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Diagnosis of Cardiac Sarcoidosis: Materials and Methods

Published in Sarcoidosis

Preliminary Experiment
A cylindrical source (diameter, 24 mm) containing Ga (67 MBq per 2 mL) and Tc (67 MBq per 2 mL) was placed on the collimator plane to collect information on the two nuclides simultaneously. An acryl plate with a thickness of 0, 3, or 6 cm was interposed between the collimator and the source. To calculate the scatter ratio, the scatter levels for Ga (collected with an energy of 93 keV) and Tc (collected with an energy of 140 keV) were measured. The influence of the scatter from each nuclide on images was evaluated using a heart phantom (RH-2; Kyoto Kagaku; Kyoto, Japan). First, Ga (15 MBq per 20 mL) was infused into the anterolateral wall and the inferolateral wall, and Ga SPECT scanning was performed. Tc then was infused into the anterior wall, anterior septum, inferior septum, inferior wall, and inferolateral wall at different concentrations (ie, 0, 5, 15, or 30 MBq per 20 mL), with the Tc/Ga concentration ratio therefore ranging from 0 to 2. Dual SPECT scanning was thus performed (Starcam 3000XR/T combined with a Medium Parallel Collimator; GE Medical Systems; Milwaukee, WI). Energy levels of 93, 184, and 296 keV were used for Ga SPECT scanning. For dual SPECT scanning, the energy was 93 keV for Ga and 140 keV for Tc. The window width was set at 20% in all procedures. The data were collected on a 64 X 64 matrix and at a magnification of 2.00. The circular orbit was 180° (32 directions; 60 s per direction). Image reconstruction was performed with a Butterworth prefilter and a ramp backprojection filter, without correction for attenuation. The Ga image was superimposed on the TcROI (TcROI + Ga) in our attempt to locate abnormal Ga uptake in the myocardium. Continue reading this post…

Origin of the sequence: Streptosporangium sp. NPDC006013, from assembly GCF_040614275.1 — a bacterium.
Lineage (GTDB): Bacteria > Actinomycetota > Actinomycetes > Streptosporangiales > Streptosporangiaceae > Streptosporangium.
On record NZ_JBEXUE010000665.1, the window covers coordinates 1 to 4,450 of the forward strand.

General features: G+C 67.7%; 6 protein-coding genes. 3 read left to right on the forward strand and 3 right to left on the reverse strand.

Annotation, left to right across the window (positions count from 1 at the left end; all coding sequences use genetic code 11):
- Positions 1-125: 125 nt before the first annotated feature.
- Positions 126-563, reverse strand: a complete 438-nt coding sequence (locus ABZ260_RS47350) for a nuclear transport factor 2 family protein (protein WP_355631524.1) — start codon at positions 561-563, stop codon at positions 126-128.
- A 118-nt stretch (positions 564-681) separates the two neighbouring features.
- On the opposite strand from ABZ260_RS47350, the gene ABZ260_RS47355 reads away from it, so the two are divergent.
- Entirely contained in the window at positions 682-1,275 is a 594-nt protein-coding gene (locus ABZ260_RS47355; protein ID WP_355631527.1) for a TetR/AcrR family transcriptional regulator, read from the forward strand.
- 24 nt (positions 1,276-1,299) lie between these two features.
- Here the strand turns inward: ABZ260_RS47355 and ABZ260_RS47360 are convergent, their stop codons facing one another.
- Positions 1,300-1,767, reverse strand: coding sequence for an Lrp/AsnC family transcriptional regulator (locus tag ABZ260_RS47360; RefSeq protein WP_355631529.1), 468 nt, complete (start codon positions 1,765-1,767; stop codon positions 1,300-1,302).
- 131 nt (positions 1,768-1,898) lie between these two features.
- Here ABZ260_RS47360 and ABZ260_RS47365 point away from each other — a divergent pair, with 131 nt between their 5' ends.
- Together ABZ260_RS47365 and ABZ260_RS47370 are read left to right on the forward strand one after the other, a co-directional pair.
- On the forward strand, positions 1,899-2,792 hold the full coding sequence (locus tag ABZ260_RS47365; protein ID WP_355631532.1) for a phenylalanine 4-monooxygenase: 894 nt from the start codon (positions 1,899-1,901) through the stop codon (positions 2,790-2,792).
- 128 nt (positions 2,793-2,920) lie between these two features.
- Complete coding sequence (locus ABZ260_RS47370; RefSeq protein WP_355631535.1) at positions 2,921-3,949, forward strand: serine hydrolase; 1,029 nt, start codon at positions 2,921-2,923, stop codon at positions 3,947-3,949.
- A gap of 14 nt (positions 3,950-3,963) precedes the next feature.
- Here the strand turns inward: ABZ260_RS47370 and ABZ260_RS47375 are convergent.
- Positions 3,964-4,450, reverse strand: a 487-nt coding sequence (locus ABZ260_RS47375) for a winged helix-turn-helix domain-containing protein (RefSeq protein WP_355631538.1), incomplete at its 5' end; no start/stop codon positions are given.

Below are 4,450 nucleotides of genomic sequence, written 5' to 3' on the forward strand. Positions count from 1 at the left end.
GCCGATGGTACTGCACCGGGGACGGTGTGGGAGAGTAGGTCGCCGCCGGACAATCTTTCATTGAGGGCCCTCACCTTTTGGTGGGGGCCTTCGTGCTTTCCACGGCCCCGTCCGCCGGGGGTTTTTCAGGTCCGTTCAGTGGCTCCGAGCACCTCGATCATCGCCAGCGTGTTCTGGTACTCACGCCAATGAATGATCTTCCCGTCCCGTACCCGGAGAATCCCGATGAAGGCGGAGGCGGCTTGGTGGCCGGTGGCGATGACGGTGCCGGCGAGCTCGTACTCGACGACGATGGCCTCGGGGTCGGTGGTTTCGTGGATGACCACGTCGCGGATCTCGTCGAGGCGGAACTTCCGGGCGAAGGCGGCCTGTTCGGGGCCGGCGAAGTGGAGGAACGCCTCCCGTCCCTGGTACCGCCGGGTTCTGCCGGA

Diagnosis of Cardiac Sarcoidosis

Published in Sarcoidosis

Diagnosis of Cardiac SarcoidosisSarcoidosis is a chronic systemic granulomatous disease ^ of unknown origin. Most deaths from sarcoidosis are attributable to involvement of the heart, making the early diagnosis and treatment of cardiac sarcoidosis essential. However, cardiac sarcoidosis shows no specific clinical symptoms or specific features on ECGs or echocardiograms, making it difficult to diagnose this condition. A definite diagnosis of this condition can be made when testing of an endomyocardial biopsy specimen is positive, but the rate of such biopsy results is low (around 20%).
Nuclear medicine is becoming increasingly important in the diagnosis of cardiac sarcoidosis. The development of single-photon emission CT (SPECT) scanning using I-metaiodobenzylguanidine, Tl (Tl), and 99mTc-sesta-mibi (Tc), has increased the diagnostic sensitivity of nuclear medicine. However, these modalities are not satisfactorily specific to cardiac sarcoidosis. Furthermore, the relationship between positive findings and the activity of the disease remains unclear when these SPECT scanning techniques are used for the diagnosis of cardiac sarcoidosis. Ga (Ga), on the other hand, is highly specific to cardiac sarcoidosis, since it is accumulated in inflamed areas and is expected to be useful in judging the responses of the disease to steroid therapy. Continue reading this post…